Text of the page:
Statement analysis (R)(Registered Trademark of Mark McClish) assesses word selection and sentence construction within context of experiences and events. It is a given that we all speak from personal experience and interpretation of that experience.
An experience will be consistent as the event is played back from memory. It is hard, if not impossible to remain consistent when things are made up, embellished or told differently from actual events.
In general people will tell the truth or a version of the truth. Lying by omission is frequently used because you are telling the truth and leave out critical information. There is a good reason to avoid outright lies as they are verifiable. The speaker does not know what the listener knows either. Outright lies create tension which leads to recognizable behaviors such as fidgeting, pauses and sweaty palms e.g..
Statement analysis, according to Mark McClish, is the most accurate way of detecting deception. “People say exactly what they mean” and give themselves away constantly without realizing they do. Every word selected by the speaker has meaning and often an emotional value. This will show in their word and sentence construction.
I want you to think of five people. Did you notice that the list of people is in sequence of importance to you? We have a strong tendency to think and say what is most important to us first.
Consider these statements:
“My wife and I went to Europe on vacation”
“My vacation to Europe that I went to with my wife …”
From the perspective of importance, the first speaker is emotionally closer to his wife.
It seems innocent that “vacation” is mentioned first in the second statement, yet, it can be revealing to what was more important to the speaker. The vacation versus his wife.
JonBenét Ramsey was murdered on December 25 or 26th, 1996. The Ramseys denied involvement and claimed an intruder was the murderer. They did not do cooperate with Police yet, five days after the murder, they conducted a nationwide CNN interview.
CNN: “Why did you decide to talk now?”
JR: “we know that there’s many people praying for us, that are grieving with us. And we like to thank them.”
For JR to say “I like to thank for support” is apparently more important than finding the intruder. This is not just odd, it implies a lack of concern to find the intruder. Next question then is “Was there an intruder?” Place yourself in the shoes of a father who just lost his child through murder. What would you say?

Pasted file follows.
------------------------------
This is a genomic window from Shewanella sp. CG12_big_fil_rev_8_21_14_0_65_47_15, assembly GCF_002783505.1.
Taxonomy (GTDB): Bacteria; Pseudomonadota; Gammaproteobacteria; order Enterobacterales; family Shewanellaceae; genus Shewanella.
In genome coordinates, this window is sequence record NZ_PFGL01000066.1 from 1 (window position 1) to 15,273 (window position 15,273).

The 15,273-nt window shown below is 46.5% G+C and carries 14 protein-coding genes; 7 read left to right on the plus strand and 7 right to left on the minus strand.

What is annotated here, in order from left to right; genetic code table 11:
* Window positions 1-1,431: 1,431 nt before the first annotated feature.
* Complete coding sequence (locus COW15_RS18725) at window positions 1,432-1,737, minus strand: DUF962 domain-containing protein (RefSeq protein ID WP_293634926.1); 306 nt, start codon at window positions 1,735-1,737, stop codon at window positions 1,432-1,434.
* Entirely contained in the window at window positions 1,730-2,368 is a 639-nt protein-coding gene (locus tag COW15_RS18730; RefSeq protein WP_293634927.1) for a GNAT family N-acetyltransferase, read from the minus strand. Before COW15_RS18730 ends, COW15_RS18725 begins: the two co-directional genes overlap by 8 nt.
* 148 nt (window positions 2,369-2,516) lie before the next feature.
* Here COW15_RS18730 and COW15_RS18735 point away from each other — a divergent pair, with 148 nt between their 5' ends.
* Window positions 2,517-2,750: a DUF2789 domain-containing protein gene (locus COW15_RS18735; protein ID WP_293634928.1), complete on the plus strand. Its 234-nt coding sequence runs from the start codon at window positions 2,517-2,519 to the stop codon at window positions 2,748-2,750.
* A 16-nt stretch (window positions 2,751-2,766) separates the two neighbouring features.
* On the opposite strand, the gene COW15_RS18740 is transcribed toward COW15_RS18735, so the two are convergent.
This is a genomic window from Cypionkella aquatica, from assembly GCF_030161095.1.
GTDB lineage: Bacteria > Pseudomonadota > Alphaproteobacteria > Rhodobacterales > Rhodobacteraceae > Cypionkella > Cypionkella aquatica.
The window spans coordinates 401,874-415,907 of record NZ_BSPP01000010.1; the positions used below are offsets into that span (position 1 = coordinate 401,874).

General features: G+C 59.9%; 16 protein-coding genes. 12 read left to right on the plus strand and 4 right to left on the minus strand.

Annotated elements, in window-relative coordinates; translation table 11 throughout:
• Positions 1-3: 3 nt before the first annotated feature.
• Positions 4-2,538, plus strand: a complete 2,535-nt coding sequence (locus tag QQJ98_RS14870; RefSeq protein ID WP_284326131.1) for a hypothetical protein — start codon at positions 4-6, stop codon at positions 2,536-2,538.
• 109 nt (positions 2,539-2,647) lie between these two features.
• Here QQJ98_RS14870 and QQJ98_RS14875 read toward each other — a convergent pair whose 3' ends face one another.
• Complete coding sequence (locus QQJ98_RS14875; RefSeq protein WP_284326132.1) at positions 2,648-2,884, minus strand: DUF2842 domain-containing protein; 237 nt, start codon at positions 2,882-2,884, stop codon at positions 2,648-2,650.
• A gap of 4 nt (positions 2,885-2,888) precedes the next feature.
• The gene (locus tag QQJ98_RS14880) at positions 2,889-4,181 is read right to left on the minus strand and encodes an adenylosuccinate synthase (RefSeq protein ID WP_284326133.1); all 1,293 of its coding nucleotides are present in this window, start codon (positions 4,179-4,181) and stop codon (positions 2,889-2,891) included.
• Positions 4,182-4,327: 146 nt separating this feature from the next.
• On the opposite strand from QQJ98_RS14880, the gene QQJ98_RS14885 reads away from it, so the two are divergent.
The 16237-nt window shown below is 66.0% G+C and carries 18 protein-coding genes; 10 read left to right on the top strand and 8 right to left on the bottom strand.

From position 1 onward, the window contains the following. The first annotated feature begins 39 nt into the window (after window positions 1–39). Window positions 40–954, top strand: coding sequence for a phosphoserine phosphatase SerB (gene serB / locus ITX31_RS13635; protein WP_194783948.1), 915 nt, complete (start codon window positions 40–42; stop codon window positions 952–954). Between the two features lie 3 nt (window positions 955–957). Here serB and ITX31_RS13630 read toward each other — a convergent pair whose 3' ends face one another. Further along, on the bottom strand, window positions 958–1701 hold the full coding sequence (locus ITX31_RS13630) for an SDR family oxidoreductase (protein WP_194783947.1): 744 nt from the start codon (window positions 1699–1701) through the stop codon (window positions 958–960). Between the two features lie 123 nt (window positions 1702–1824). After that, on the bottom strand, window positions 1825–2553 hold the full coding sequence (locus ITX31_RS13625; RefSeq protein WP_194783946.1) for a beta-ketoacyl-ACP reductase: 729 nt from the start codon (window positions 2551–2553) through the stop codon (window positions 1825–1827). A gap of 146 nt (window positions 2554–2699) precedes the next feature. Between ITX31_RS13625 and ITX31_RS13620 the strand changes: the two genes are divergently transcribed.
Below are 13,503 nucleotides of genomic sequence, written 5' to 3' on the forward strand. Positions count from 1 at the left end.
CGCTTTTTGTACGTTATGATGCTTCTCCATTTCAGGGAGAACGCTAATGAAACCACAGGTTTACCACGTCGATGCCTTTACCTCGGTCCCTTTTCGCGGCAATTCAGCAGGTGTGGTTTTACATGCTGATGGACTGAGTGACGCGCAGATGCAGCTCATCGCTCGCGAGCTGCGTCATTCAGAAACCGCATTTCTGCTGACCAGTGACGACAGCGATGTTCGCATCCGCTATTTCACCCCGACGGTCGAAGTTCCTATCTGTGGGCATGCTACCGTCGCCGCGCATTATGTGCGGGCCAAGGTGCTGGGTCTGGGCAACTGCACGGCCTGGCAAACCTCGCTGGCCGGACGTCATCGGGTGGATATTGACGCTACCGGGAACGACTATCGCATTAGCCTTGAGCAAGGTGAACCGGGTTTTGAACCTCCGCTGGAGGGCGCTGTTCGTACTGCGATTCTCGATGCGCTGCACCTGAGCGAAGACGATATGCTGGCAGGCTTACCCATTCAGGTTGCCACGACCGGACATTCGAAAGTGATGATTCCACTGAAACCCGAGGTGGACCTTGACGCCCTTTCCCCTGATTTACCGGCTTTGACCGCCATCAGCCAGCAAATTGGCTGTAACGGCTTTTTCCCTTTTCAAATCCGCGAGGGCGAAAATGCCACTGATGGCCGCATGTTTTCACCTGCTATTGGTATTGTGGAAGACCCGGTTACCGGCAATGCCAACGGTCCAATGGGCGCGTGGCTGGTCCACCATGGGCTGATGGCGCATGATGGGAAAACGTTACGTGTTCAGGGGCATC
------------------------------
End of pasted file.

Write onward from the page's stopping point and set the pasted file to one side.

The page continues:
CNN:”Mrs. Ramsey – you found the note. Was it a handwritten note, three pages?”
PR:” I didn’t – I couldn’t read the whole thing I – I just gotten up … etc.”
The question is whether it is a three page handwritten note. PR is not answering the question. She hesitantly says “I didn’t –“. Didn’t what?
The follow up sentence “I couldn’t read the whole thing” implies that she originally meant to say “I didn’t read the note” then corrected herself . Her story was she ran up the stairs in a panic after finding the note. "Why panic if you did not read the thing?” This misspoken sentence "I did not read the note" can also be interpreted as "I know already what the note says".
Many words are give aways. If I say “I started to make coffee”, the question is “did I make coffee?”.
The process of making the cup involves many steps and apparently I only “started” the process. It does not say whether I succeeded in my endeavor.
The word “really” is very interesting. A wife suspects a husband of infidelity and questions him by saying “did you sleep with ….?”. He replies with “that is not really what happened!” Would you believe him? It implies she was correct in gist, just not in detail.
Here is a sample of Mark McClish website. This is a great example:
"I was standing at the bus stop when a man approached me and asked me what time it was. The man then pointed the gun at me and told me to give him my wallet."
First he says “a man” and after he was identified “a man”(any man) became “the man” (the attacker). He continues to say “pointed the gun”, not “a gun” (any gun) but “the gun” (specific gun). This implies that the speaker identified “the gun” or, in his mind’s eye identified the gun prior to telling the story. In that case it is made up story.
Words betray. Remember that.
Marcel Elfers is a Trial Run Master Profiler™ through handwriting and statement analysis.
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